The Teesside TS2, while similar, is a simpler design using static rather than dynamic RAM, and lacks some features like the parallel port and timer (PIT) and cassette tape interfaces. The TS2 was designed to be compatible with the ECB in terms of the memory map for ROM and RAM and serial ports. This allows it to run the TUTOR monitor program.
I was able to find source and binary code for TUTOR here. I ported it to the GNU assembler so that I could modify it if desired.
It is 16KB in size (unlike the TS2 monitor which is about 3Kb) and will fit in the first two 8K EPROMs of the TS2.
I wasn't sure if TUTOR would run as is on my design. The Clements book implied that it should, but did not say so explicitly. After programming the two EEPROMs and inserting them in the board I was pleased to see that it came up and accepted commands.
The Motorola ECB included a parallel printer port and cassette tape interface using the 68230 parallel Interface/Timer (PIT) chip. That chip is not included in the TS2. However, other than commands specific to the printer port and cassette tape, everything else works.
There is a copy of the review of the Motorola ECB from Byte magazine in 1983 here. At US$495 it would be equivalent to about US$1200 today. I believe one of the reasons that the University of Teesside designed their own educational board rather than the ECB was that they could significantly reduce the cost.
The TUTOR monitor is well documented in chapter 3 of the M68000 Educational Computer Board User's Manual. It is quite sophisticated, even including a disassembler and assembler. I'll just cover a few highlights and examples of what it offers.
It provides the following features:
- Display and modification of memory as byte, word, longwords, strings, characters, or disassembled instructions.
- Display and modification of registers.
- Memory fill, move, search, and test functions.
- Number conversion between decimal and hexadecimal.
- The ability to set and clear breakpoints.
- Ability to run programs with breakpoints or line by line tracing.
- Output to either of two serial ports, parallel printer port, or cassette tape.
- Loading and saving of memory in S record format.
- An assembler which allows entering assembly language mnemonics.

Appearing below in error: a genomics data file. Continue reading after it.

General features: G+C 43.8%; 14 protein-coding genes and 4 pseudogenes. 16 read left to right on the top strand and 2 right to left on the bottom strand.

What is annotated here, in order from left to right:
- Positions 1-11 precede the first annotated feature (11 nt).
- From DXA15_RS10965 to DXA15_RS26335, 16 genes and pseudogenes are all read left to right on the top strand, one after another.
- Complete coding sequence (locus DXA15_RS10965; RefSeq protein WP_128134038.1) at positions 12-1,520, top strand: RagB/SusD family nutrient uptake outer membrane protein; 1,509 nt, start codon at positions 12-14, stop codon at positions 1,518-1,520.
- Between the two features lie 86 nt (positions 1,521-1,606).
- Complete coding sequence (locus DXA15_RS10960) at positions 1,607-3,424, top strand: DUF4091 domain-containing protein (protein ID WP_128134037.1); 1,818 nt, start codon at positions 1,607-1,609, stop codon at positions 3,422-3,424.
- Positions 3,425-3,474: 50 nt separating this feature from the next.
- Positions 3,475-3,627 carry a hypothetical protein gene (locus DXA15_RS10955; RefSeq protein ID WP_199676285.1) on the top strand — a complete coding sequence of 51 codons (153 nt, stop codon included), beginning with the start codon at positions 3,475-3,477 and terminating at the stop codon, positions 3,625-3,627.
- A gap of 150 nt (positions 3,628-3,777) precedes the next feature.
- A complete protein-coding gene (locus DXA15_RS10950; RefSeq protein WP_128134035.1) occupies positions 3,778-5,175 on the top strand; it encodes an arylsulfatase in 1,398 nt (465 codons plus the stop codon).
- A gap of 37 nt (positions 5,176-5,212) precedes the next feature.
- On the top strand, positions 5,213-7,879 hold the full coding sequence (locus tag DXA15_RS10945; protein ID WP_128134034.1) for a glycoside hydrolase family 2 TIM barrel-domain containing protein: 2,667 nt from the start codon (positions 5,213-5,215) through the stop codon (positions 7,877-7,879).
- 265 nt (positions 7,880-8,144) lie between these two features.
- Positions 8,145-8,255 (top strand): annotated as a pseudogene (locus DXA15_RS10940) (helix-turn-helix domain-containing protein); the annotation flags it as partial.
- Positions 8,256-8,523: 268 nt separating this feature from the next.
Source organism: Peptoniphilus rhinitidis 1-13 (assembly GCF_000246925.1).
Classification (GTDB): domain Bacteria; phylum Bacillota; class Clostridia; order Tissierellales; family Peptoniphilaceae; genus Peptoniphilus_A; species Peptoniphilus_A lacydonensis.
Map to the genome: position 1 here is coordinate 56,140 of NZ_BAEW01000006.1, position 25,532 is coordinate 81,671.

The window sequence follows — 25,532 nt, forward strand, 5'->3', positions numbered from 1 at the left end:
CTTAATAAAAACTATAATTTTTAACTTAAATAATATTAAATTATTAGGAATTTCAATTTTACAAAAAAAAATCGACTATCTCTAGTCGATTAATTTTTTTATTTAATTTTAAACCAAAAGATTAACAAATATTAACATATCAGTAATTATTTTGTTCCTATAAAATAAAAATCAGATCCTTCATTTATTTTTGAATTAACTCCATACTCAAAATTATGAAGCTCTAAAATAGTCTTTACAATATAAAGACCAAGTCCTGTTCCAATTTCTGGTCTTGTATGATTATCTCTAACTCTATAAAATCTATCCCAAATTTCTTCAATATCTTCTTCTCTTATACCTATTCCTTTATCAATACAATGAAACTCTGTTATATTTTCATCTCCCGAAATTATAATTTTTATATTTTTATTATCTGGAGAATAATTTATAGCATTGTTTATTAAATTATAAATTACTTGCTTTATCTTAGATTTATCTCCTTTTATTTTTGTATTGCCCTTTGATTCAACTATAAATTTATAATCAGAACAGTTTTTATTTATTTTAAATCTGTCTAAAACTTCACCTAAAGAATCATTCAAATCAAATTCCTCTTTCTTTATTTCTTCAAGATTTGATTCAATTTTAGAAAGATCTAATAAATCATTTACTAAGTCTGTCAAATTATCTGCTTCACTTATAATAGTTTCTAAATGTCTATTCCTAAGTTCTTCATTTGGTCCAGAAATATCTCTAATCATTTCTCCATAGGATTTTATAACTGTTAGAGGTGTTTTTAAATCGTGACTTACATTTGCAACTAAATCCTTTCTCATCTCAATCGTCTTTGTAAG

Here is a example of displaying memory, first as hex and ASCII data, then as a disassembly:
TUTOR 1.3 > MD 8008 80
008008 60 00 0C B0 41 F8 04 4C 20 3C 00 00 02 0E 42 81 `..0Ax.L <....B.
008018 10 C1 53 80 66 FA 48 7A 00 10 21 DF 00 08 48 7A .AS.fzHz..!_..Hz
008028 00 12 21 DF 00 0C 4E 75 21 FC 42 55 53 20 00 30 ..!_..Nu!|BUS .0
008038 60 08 21 FC 41 44 44 52 00 30 21 DF 04 CA 21 DF `.!|ADDR.0!_.J!_
008048 04 CE 21 CF 04 44 4F FA 00 0A 21 CF 04 D6 60 00 .N!O.DOz..!O.V`.
008058 0C 34 61 00 1C 3A 3C FC 0D 0A 30 38 04 CA 61 00 .4a..:<|..08.Ja.
008068 19 48 1C FC 00 20 20 38 04 CC 61 00 19 2E 1C FC .H.|. 8.La....|
008078 00 20 30 38 04 D0 61 00 19 30 61 00 1B 86 60 00 . 08.Pa..0a...`.
TUTOR 1.3 > MD 8008 80 ;DI
008008 60000CB0 BRA.L $008CBA
00800C 41F8044C LEA.L $0000044C,A0
008010 203C0000020E MOVE.L #526,D0
008016 4281 CLR.L D1
008018 10C1 MOVE.B D1,(A0)+
00801A 5380 SUBQ.L #1,D0
00801C 66FA BNE.S $008018
00801E 487A0010 PEA.L $00008030(PC)
008022 21DF0008 MOVE.L (A7)+,$00000008
008026 487A0012 PEA.L $0000803A(PC)
00802A 21DF000C MOVE.L (A7)+,$0000000C
00802E 4E75 RTS
008030 21FC425553200030 MOVE.L #1112888096,$00000030
008038 6008 BRA.S $008042
00803A 21FC414444520030 MOVE.L #1094992978,$00000030
008042 21DF04CA MOVE.L (A7)+,$000004CA
008046 21DF04CE MOVE.L (A7)+,$000004CE
00804A 21CF0444 MOVE.L A7,$00000444
00804E 4FFA000A LEA.L $0000805A(PC),A7
008052 21CF04D6 MOVE.L A7,$000004D6
008056 60000C34 BRA.L $008C8C
00805A 61001C3A BSR.L $009C96
00805E 3CFC0D0A MOVE.W #3338,(A6)+
008062 303804CA MOVE.W $000004CA,D0
008066 61001948 BSR.L $0099B0
00806A 1CFC0020 MOVE.B #32,(A6)+
00806E 203804CC MOVE.L $000004CC,D0
008072 6100192E BSR.L $0099A2
008076 1CFC0020 MOVE.B #32,(A6)+
00807A 303804D0 MOVE.W $000004D0,D0
00807E 61001930 BSR.L $0099B0
008082 61001B86 BSR.L $009C0A
008086 600018F6 BRA.L $00997E
TUTOR 1.3 >
The assembler is quite powerful, mostly compatible with Motorola's cross-assembler but lacking support for editing, line numbers, and labels. In pinch, if you could not afford a development system with a cross-compiler, you could use TUTOR's assembler for development and upload the disassembled source and assembled S record file.
Using TUTOR I can easily cross-compile code on a Linux laptop, generate a Motorola hex file, and then transfer it to the TS2 over the serial port.
I'm shortly going to wire up the second 16K of RAM on the board. I can use the memory test command to verify that the new memory is working.
One quirk of TUTOR is that you need to enter all commands in upper case.
Also, some commands can be interrupted by typing BREAK. This is a special serial port sequence and not a character. From minicom it can be sent using
Overall I see little reason to use the TS2 monitor as TUTOR is much more powerful. The features like breakpoints, tracing, and disassembler make it much easier to debug test programs.